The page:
Benítez-López A, Alkemade R, Schipper AM, Ingram DJ, Verweij PA, Eikelboom JAJ, Huijbregts MAJ (2017) The impact of hunting on tropical mammal and bird populations. Science 356(6334): 180–183. doi: 10.1126/science.aaj1891
El Bizri HR, Morcatty TQ, Ferreira JC, Mayor P, Vasconcelos Neto CFA, Valsecchi J, Nijman V, Fa JE (2020) Social and biological correlates of wild meat consumption and trade by rural communities in the Jutaí River basin, central Amazonia. Journal of Ethnobiology 40(2):183–201. doi: 10.2993/0278-0771-40.2.183
Chaves WA, Valle D, Tavares AS, von Mühlen EM, Wilcove DS (2021) Investigating illegal activities that affect biodiversity: the case of wildlife consumption in the Brazilian Amazon. Ecological Applications 31:e02402. doi: 10.1002/eap.2402
Garden JG, McAlpine CA, Possingham HP, Jones DN (2007) Using multiple survey methods to detect terrestrial reptiles and mammals: What are the most successful and cost-efficient combinations? Wildlife Research 34:218–227. doi: 10.1071/WR06111
IBGE (2017) IBGE Cidades - Porto Velho. [https://cidades.ibge.gov.br/brasil/ro/porto-velho/panorama] Accessed January 27, 2021
Isaac VJ, Almeida MC, Giarrizzo T, Deus CP, Vale R, Klein G, Begossi A (2015) Food consumption as an indicator of the conservation of natural resources in riverine communities of the Brazilian Amazon. Anais da Academia Brasileira de Ciencias 87(4):2229–2242. doi: 10.1590/0001-3765201520140250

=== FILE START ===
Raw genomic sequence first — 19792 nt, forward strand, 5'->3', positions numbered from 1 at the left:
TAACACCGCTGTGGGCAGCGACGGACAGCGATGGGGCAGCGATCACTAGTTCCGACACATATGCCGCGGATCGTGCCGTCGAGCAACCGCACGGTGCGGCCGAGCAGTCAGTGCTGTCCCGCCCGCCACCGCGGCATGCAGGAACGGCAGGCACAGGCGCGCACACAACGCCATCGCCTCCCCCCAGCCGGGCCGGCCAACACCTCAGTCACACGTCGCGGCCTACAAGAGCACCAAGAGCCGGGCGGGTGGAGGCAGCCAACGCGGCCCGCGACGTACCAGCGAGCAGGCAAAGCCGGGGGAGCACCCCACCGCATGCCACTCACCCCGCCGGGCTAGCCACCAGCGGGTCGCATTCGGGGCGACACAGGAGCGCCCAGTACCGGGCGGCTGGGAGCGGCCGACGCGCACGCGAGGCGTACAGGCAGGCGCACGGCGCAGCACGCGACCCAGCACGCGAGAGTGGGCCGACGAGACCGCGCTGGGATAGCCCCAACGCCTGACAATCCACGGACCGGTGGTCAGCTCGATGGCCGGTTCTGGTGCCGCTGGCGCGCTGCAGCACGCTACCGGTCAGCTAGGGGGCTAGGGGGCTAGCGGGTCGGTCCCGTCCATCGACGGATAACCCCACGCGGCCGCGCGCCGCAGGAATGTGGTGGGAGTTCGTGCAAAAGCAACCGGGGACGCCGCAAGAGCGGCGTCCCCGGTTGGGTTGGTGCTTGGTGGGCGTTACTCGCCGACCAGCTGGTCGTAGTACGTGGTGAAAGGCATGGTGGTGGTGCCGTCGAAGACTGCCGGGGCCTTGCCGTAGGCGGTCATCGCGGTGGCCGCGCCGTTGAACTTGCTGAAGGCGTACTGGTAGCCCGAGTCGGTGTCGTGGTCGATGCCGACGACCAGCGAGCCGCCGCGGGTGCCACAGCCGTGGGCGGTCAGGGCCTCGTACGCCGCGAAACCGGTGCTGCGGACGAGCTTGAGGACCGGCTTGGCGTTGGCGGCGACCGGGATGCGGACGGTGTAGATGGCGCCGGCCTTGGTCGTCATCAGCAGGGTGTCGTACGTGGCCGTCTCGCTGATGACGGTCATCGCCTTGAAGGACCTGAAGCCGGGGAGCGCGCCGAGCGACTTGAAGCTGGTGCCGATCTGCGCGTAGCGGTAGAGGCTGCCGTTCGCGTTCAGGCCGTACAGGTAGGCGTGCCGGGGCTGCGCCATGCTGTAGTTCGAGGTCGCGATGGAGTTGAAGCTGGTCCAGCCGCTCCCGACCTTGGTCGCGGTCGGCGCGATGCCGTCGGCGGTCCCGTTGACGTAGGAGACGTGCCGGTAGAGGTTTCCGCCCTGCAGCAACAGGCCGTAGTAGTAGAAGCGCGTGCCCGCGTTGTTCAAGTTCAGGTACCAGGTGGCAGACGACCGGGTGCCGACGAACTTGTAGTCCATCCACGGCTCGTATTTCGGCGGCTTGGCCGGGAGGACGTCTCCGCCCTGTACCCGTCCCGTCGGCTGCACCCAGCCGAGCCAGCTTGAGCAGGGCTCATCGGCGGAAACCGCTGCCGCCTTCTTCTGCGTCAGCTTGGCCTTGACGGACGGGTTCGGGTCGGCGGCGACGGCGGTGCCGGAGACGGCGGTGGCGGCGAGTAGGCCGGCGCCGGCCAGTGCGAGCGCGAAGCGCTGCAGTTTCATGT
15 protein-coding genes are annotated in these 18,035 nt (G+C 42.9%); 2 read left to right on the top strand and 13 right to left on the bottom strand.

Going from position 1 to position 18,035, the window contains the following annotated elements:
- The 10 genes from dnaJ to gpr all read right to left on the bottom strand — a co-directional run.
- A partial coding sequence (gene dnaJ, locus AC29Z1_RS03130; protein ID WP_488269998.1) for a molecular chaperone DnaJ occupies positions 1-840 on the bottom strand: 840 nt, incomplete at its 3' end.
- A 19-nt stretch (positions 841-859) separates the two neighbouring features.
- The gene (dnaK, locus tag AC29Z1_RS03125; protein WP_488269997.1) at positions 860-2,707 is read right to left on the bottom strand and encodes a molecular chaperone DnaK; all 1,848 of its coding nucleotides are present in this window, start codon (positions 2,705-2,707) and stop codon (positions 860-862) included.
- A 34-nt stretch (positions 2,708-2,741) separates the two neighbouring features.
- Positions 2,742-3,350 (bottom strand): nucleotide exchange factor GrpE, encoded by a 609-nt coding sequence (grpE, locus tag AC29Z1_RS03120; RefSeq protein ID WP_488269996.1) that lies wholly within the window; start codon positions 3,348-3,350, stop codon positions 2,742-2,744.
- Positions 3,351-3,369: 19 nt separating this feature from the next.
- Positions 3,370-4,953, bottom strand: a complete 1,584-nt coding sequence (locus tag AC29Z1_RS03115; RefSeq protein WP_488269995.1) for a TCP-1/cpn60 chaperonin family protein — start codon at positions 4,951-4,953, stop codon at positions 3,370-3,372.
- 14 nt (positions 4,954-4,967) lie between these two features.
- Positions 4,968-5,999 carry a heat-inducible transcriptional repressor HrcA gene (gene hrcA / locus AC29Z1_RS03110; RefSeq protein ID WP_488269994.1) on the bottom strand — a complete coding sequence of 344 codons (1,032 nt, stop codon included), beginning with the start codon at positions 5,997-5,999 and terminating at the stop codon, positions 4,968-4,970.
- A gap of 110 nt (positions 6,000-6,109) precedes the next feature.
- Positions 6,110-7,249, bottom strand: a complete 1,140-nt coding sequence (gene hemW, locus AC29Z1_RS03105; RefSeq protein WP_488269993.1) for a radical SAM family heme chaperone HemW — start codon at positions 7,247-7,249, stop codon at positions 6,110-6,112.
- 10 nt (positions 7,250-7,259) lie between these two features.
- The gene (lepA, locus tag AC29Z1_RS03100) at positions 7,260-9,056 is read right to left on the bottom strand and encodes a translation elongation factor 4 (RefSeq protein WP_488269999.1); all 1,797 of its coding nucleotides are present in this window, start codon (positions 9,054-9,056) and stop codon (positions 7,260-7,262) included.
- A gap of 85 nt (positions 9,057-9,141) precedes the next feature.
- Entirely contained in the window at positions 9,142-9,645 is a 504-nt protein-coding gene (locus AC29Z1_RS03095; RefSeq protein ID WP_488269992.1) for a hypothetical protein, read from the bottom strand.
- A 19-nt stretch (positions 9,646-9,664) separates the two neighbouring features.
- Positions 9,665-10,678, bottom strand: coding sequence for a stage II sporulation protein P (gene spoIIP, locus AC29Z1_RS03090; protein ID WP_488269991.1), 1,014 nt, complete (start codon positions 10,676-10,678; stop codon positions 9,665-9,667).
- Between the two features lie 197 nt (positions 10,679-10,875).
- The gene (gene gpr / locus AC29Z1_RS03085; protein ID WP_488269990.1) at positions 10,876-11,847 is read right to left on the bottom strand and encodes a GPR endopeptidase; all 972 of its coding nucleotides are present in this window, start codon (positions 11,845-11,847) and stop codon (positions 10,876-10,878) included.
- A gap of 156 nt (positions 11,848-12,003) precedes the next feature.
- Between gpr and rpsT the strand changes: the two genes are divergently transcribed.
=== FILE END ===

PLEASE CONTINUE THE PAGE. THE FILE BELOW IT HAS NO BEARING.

Knoop SB, Morcatty TQ, El Bizri HR, Cheyne SM (2020) Age, religion, and atboos influence subsistence hunting by indigenous people of the lower Madeira river, Brazilian Amazon. Journal of Ethnobiology 40(2):131–148. doi: 10.2993/0278-0771-40.2.131
Nunes AV, Peres CA, Constantino P de AL, Santos BA, Fischer E (2019a) Irreplaceable socioeconomic value of wild meat extraction to local food security in rural Amazonia. Biological Conservation 236:171–179. doi: 10.1016/j.biocon.2019.05.010
Nunes AV, Guariento RD, Santos BA, Fischer E (2019b) Wild meat sharing among non-indigenous people in the southwestern Amazon. Behavioral Ecology and Sociobiology 73:26. doi: 10.1007/s00265-018-2628-x
Oliveira MÁ, Calouro AM (2019) Hunting agreements as a strategy for the conservation of species: the case of the Cazumbá-Iracema Extractive Reserve, state of Acre, Brazil. Oecologia Australis 23:357–366. doi: 10.4257/oeco.2019.2302.13
Oliveira RD, Calouro AM, Botelho ALM, Oliveira MA (2018) Calendário de caça na gestão da fauna cinegética Amazônica: implicações e recomendações. Biodiversidade Brasileira 8:304–316. doi: 10.37002/biobrasil.v%25vi%25i.788